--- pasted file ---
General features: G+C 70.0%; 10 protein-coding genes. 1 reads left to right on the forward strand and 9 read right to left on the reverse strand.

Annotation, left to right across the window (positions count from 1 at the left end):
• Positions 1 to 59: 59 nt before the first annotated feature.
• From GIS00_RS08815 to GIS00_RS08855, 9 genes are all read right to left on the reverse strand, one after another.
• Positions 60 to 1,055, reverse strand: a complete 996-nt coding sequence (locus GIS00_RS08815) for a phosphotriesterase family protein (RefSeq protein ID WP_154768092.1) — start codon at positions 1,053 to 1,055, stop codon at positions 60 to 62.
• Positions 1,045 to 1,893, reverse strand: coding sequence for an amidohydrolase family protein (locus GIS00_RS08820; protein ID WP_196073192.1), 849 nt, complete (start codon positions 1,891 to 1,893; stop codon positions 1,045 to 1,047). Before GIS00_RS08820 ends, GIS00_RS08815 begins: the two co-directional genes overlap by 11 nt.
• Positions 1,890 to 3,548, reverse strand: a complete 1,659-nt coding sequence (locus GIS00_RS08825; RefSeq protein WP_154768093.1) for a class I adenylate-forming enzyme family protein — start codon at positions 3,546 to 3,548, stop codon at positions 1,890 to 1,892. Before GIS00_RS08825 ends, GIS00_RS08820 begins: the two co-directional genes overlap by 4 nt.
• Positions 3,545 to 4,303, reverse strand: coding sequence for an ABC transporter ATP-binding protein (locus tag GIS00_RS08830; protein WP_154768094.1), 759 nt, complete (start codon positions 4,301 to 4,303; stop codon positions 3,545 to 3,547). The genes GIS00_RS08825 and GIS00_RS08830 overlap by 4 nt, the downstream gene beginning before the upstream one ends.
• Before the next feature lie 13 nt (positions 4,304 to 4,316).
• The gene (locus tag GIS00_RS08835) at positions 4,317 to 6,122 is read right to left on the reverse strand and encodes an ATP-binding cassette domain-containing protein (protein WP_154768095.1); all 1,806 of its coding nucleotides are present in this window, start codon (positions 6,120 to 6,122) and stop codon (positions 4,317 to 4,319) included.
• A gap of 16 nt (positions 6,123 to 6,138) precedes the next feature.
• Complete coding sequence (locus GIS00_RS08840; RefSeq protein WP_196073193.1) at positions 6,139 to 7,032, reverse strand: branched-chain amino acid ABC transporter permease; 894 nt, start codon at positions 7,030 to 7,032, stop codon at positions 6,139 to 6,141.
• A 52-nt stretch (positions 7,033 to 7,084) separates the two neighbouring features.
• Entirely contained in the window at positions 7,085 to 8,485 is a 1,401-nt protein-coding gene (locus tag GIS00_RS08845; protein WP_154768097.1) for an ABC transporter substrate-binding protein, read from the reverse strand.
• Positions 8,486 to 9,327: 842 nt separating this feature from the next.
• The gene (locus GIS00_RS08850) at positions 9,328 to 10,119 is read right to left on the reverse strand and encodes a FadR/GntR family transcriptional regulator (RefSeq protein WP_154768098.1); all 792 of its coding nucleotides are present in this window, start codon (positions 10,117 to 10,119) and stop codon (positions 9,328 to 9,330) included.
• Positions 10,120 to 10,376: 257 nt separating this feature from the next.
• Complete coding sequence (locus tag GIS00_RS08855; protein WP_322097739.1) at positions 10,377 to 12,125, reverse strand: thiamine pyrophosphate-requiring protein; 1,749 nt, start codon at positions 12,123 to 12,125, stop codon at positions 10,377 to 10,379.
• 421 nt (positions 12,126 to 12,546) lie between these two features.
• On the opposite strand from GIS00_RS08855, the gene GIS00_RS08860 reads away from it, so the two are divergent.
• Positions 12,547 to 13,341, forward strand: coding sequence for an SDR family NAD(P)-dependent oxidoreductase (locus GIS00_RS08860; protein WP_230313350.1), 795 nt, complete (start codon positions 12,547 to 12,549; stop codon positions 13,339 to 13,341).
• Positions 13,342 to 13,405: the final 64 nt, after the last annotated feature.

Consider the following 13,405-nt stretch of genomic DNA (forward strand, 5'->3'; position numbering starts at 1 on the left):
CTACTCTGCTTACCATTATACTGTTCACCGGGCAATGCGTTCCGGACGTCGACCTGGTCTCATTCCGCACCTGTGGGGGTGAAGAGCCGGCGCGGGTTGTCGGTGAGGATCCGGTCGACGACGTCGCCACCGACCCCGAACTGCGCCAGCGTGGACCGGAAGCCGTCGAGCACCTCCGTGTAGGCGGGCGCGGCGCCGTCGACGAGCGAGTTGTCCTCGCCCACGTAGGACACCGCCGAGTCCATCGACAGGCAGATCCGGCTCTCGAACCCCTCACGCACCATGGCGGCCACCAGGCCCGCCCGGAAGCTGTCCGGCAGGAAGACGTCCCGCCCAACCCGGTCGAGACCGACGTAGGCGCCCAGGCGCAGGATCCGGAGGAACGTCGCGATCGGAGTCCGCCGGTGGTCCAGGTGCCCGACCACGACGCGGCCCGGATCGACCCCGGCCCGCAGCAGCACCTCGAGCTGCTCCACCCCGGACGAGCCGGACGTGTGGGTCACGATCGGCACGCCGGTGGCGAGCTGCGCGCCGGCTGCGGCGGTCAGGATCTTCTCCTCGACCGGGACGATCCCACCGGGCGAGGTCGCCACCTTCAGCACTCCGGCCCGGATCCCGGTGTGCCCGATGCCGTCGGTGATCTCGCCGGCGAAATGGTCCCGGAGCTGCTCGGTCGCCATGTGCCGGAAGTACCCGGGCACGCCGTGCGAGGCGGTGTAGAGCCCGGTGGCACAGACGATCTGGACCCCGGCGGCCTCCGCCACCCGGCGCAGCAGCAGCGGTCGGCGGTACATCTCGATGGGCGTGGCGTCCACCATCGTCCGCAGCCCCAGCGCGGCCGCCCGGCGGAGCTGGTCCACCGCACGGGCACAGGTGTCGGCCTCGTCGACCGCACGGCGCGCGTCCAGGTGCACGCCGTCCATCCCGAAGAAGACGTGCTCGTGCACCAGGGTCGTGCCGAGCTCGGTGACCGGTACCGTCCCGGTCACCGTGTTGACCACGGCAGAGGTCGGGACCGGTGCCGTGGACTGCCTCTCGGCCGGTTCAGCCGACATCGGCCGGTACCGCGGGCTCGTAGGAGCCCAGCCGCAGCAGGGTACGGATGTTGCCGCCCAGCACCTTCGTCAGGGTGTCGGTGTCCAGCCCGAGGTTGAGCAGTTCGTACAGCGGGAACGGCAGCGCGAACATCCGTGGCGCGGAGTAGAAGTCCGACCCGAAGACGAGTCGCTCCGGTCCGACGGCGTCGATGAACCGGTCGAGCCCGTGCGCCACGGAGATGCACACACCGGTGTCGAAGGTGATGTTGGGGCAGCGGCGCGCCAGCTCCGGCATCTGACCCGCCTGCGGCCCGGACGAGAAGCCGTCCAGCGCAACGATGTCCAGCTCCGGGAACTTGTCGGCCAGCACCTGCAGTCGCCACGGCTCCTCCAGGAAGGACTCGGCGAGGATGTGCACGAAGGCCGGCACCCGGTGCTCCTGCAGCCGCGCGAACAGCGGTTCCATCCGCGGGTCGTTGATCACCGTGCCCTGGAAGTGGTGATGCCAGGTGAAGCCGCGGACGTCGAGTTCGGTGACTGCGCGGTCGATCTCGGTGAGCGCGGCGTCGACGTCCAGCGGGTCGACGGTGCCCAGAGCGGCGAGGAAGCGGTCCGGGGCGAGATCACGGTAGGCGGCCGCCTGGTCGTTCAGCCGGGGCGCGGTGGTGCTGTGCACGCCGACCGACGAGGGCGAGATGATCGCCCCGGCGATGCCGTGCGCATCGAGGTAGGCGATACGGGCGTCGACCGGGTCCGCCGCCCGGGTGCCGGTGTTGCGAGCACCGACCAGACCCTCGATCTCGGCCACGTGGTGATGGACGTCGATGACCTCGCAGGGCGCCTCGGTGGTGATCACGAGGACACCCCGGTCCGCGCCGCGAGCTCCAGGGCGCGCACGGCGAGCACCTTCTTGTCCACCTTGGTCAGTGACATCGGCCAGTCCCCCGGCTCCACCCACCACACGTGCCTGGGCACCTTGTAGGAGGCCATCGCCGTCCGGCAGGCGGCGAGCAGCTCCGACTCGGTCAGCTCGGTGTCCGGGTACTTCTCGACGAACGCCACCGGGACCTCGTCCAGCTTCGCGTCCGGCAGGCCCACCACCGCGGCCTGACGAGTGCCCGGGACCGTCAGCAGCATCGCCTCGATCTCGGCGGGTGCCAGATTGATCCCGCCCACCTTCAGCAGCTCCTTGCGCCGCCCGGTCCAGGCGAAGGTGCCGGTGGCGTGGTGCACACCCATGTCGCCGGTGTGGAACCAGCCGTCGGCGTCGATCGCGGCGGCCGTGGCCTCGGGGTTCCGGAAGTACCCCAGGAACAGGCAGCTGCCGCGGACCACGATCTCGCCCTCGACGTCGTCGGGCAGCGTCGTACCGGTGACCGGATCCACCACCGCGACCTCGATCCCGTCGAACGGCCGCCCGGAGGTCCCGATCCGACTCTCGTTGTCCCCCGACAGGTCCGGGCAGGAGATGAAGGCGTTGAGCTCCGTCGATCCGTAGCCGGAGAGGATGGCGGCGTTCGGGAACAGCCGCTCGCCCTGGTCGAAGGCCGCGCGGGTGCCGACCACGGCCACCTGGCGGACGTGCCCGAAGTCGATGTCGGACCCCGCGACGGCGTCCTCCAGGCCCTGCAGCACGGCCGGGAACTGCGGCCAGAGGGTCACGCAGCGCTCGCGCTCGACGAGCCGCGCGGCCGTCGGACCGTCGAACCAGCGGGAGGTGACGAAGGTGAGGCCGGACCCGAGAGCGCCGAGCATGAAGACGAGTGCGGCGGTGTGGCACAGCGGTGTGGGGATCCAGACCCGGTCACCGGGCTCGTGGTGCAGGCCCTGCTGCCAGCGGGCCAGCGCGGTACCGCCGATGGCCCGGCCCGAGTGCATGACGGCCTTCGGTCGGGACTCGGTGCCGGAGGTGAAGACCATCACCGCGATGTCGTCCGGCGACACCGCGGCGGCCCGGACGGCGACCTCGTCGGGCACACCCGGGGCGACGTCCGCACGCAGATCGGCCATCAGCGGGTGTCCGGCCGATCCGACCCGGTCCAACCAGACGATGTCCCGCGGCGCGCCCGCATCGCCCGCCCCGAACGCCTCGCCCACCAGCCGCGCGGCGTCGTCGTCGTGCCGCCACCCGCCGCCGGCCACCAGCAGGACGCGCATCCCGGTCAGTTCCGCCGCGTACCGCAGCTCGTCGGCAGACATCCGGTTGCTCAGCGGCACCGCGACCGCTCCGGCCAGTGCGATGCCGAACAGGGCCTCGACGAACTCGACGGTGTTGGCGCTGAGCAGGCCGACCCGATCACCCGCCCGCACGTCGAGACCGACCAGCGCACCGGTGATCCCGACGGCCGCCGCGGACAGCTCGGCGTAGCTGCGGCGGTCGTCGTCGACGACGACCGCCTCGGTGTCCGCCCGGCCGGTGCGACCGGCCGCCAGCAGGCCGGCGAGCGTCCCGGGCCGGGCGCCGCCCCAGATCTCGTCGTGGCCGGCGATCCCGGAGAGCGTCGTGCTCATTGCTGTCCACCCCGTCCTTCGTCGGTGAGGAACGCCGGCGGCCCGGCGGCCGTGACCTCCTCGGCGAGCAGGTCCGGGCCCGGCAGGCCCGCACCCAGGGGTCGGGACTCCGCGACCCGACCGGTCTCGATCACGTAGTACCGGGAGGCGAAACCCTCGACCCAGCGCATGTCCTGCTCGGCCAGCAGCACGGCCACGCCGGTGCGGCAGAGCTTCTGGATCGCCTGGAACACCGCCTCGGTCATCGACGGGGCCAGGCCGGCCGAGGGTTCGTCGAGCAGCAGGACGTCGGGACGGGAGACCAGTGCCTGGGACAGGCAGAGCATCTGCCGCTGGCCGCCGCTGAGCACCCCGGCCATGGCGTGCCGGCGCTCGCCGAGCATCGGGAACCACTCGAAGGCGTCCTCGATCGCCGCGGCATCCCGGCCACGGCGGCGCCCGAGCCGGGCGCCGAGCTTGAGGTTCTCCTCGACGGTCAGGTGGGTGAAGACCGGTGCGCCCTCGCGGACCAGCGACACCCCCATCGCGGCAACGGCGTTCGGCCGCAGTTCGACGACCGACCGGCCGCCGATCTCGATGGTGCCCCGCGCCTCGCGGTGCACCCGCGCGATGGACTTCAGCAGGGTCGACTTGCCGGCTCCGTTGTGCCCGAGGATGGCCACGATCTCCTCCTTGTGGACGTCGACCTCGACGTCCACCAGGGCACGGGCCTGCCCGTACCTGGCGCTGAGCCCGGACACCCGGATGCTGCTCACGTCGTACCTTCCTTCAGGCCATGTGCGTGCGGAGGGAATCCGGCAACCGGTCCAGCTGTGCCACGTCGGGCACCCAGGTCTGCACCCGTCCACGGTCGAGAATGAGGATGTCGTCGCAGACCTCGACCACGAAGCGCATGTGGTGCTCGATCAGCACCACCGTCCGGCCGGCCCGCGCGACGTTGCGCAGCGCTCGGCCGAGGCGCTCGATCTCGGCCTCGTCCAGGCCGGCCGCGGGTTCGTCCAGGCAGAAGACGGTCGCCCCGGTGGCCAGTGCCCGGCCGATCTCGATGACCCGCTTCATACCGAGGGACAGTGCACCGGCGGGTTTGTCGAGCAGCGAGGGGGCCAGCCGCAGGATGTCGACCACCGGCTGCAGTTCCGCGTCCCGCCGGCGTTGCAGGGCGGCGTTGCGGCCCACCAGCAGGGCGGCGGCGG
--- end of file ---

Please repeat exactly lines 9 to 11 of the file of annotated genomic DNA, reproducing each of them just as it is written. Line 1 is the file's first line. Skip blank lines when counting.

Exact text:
• Before the next feature lie 13 nt (positions 4,304 to 4,316).
• The gene (locus tag GIS00_RS08835) at positions 4,317 to 6,122 is read right to left on the reverse strand and encodes an ATP-binding cassette domain-containing protein (protein WP_154768095.1); all 1,806 of its coding nucleotides are present in this window, start codon (positions 6,120 to 6,122) and stop codon (positions 4,317 to 4,319) included.
• A gap of 16 nt (positions 6,123 to 6,138) precedes the next feature.